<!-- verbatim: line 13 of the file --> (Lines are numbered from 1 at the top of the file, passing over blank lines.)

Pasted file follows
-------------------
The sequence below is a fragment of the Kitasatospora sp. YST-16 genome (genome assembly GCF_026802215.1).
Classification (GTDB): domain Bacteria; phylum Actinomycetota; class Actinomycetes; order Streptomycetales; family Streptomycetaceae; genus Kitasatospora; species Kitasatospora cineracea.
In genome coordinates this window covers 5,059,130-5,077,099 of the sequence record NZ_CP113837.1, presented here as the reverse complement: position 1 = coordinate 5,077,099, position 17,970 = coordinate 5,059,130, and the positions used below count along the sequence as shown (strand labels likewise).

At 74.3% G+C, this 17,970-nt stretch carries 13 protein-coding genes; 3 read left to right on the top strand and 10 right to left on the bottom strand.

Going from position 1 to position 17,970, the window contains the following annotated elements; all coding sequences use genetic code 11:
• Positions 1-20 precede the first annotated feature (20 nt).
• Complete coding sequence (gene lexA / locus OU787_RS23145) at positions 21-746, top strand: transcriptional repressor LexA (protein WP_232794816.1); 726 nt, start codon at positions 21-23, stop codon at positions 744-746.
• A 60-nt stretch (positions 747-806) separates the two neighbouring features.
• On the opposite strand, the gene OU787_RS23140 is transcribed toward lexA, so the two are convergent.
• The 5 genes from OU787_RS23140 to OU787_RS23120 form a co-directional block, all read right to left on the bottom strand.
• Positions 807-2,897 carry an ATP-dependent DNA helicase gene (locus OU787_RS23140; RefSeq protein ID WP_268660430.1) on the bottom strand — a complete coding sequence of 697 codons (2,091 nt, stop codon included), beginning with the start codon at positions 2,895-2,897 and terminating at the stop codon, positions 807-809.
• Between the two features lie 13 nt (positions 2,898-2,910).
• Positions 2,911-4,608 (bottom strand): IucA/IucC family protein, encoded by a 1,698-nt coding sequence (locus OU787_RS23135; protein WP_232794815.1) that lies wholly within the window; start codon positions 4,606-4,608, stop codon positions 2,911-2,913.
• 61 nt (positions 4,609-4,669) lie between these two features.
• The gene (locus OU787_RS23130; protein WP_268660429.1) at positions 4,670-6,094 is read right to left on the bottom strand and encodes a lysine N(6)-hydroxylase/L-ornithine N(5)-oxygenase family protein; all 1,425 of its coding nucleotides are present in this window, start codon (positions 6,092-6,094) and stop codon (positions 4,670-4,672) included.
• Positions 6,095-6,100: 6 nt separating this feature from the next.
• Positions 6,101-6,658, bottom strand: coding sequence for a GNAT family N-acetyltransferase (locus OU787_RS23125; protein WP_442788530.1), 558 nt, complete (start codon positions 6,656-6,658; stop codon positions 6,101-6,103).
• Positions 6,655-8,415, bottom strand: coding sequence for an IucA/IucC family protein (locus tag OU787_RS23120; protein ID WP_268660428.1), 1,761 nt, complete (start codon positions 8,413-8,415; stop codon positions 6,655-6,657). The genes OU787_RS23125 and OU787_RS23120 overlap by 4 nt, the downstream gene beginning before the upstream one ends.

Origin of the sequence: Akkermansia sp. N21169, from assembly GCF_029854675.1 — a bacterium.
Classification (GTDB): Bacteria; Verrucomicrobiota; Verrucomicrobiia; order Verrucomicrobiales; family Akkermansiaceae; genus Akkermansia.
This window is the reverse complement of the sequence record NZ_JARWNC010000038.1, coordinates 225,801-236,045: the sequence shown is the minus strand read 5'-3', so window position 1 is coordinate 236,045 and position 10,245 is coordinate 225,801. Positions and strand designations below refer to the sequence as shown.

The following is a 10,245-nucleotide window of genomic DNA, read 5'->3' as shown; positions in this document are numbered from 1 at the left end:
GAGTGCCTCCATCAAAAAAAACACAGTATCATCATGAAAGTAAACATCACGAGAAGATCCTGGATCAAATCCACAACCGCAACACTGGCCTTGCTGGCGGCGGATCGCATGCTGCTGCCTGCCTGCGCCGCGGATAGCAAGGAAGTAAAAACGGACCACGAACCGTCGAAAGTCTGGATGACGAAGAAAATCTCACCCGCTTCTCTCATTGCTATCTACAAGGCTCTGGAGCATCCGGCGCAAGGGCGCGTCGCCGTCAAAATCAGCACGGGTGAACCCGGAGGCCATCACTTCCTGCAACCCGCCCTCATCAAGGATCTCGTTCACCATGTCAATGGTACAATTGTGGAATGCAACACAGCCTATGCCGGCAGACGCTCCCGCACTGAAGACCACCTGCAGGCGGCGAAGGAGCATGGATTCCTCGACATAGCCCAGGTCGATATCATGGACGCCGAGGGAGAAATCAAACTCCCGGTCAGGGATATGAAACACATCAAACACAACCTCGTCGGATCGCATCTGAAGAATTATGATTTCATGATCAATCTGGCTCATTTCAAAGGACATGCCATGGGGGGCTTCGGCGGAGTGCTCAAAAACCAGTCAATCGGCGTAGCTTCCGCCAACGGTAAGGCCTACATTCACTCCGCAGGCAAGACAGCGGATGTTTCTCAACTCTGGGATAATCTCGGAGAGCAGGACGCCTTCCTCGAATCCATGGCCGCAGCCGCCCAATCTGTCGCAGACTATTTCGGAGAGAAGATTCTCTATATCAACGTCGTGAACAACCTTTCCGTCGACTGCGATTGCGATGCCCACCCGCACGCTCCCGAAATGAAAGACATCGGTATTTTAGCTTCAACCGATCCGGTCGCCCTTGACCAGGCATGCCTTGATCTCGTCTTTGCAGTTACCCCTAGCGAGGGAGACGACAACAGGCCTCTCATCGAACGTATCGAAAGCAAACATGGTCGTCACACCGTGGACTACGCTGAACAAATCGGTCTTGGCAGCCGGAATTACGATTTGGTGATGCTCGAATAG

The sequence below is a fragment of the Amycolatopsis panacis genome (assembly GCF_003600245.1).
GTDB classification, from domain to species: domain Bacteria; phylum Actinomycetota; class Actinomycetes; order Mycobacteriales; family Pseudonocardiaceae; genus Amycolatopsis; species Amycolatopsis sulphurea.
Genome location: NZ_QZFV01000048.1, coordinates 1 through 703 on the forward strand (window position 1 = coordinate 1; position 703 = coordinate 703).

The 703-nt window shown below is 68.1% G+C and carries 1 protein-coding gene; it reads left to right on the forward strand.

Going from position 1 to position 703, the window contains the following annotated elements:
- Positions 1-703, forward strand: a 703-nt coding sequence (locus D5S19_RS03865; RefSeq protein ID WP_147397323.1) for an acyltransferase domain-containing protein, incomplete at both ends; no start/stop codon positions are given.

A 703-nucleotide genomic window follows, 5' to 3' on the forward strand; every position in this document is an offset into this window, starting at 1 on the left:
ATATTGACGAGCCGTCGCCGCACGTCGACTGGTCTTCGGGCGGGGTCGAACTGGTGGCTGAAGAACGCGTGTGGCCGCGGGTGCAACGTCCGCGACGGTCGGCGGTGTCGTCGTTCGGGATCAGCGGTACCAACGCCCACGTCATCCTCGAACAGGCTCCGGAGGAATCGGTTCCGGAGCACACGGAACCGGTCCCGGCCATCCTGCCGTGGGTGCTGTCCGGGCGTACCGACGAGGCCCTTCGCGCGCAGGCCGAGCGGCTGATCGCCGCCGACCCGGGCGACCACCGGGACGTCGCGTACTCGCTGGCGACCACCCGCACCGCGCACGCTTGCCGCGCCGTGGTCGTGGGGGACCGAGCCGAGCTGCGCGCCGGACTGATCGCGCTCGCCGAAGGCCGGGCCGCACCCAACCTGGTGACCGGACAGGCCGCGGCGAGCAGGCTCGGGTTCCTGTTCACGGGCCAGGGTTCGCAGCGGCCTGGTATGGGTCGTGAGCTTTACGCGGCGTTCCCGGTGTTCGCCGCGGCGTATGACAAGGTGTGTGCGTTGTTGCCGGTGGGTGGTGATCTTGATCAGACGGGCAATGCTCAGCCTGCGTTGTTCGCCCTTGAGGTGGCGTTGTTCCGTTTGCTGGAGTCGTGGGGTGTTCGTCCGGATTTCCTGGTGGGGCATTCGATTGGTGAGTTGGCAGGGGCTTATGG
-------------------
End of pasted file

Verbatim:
• Positions 2,911-4,608 (bottom strand): IucA/IucC family protein, encoded by a 1,698-nt coding sequence (locus OU787_RS23135; protein WP_232794815.1) that lies wholly within the window; start codon positions 4,606-4,608, stop codon positions 2,911-2,913.